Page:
I don't think my thoughtful conservative friends would assert that countries with libertarian policies only for corporations and not for citizens are truly free. Nor would I want to suggest that the ability to express yourself freely is the only criterion for liberty; economic liberty is an important component. But it appears that low taxes and free trade are no guarantee of freedom; I suspect it probably follows that a more-regulated health system isn't the end of our Republic.
Cross-posted from Cup O' Joel.
The title of this series is a work-in-progress. Perhaps intended consequences is better. Or predicted consequences. We might have to work on that, because President Obama and Congress are quickly proving to be either charlatans or fools (and it's just as likely they are both.)
As I noted here Wednesday, the negative reaction of the private sector to the schemes of the America's new health care central planners did not take long to materialize. In fact, reacting to Verizon's notice to employees that the regulatory and tax burdens of ObamaCare will result in a decrease in benefits due to increased corporate costs, I wrote:
[This] story will be repeated thousands of times in the coming months.
"Months" is turning out to be a slow-walk prediction. According to Bloomberg News, AT&T "will book $1 billion in first-quarter costs related to the health-care law signed this week by President Barack Obama."
American industry giants John Deere ($150 million), Caterpillar Inc. ($100 million), AK Steel Holding Corp. ($31 million), Valero Energy (up to $20 million), and 3M Co.($90 million) have also come out with their legally mandated earnings and costs estimates, and they ain't pretty. Overall, consulting firm Towers Watson estimates health-care costs may shave as much as $14 billion from U.S. corporate profits. Based only on AT&T's estimate — and the fact that corporations try to give the sunniest "negative" numbers legally possible to stockholders and the Securities Exchange Commission — I'm guessing Towers Watson will be upping that estimate down the line.
Why all the gloom and doom? Well, the corporate tax increases are one reason. Another, especially for Verizon and AT&T, is that the tax break those corporations got for crafting their own prescription drug plans for retirees was immediately eliminated in ObamaCare. So, without that tax break to the eeeeeviiiil corporations, they'll have to dump those folks into the inferior government-backed Medicare Part D prescription drug plan. Multiply those actions by AT&T and Verizon by thousands and we'll get a "donut hole" blown through the rigged and sunny CBO ObamaCare cost projections. Why?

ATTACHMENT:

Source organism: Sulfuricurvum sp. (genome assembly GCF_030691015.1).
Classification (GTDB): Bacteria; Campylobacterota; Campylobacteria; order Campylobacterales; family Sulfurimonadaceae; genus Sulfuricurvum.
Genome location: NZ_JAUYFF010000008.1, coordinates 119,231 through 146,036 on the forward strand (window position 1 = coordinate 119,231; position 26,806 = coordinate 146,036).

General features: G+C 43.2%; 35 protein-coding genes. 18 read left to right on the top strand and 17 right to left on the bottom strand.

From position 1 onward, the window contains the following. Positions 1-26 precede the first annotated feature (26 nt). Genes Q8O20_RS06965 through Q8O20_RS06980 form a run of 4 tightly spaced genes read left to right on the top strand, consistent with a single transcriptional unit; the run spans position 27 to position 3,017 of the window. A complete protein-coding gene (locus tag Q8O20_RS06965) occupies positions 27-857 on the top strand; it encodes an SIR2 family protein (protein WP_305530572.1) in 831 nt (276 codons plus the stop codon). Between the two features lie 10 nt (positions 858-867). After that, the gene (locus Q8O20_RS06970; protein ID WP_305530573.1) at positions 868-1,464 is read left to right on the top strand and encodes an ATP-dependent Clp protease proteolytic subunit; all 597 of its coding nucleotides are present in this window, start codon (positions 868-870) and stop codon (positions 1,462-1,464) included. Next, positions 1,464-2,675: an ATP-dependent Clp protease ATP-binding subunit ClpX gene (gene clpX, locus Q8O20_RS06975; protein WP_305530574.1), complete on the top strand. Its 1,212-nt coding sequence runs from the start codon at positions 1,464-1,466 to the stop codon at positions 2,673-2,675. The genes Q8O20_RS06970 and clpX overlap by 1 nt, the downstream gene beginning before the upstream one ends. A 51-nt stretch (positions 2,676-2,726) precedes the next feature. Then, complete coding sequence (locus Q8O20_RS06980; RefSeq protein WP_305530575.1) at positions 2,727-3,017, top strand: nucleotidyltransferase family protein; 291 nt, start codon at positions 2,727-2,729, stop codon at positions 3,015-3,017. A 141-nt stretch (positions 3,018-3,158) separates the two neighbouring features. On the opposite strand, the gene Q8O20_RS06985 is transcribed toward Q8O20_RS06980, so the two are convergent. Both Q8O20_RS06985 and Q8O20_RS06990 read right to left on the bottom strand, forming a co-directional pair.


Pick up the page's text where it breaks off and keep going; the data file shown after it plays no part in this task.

The Employee Benefit Research Institute notes that the tax break would have "cost" taxpayers $665 per person next year, but dumping them into Medicare will cost $1,209 per person. Nice going. This is what happens when you don't read the bill, or — more to the point — don't care what's in it as long as it centralizes government power.
This was all predicted by ObamaCare opponents, such as Rep. Paul Ryan (R-Wis.) — most prominently at Obama's ballyhooed "Health Care Summit" a while back. Ryan said the cost curve would not bend downward, but upward. Obama blew him off. Reality now laughs in the president's face, and it's not at all funny.
But now Congressional Democrats are childishly stamping their feet. Rep. Henry Waxman (D-CA), chairman of the House Energy and Commerce Committee, has fired off a nasty letter to those companies. He's demanding they appear before his committee on April 21 to answer for answering to fiscal reality. The legal obligation of these companies to immediately and publicly estimate the fiscal impact of new legislation, Waxman says, "appears to conflict with independent analyses, which show that the new law will expand coverage and bring down costs."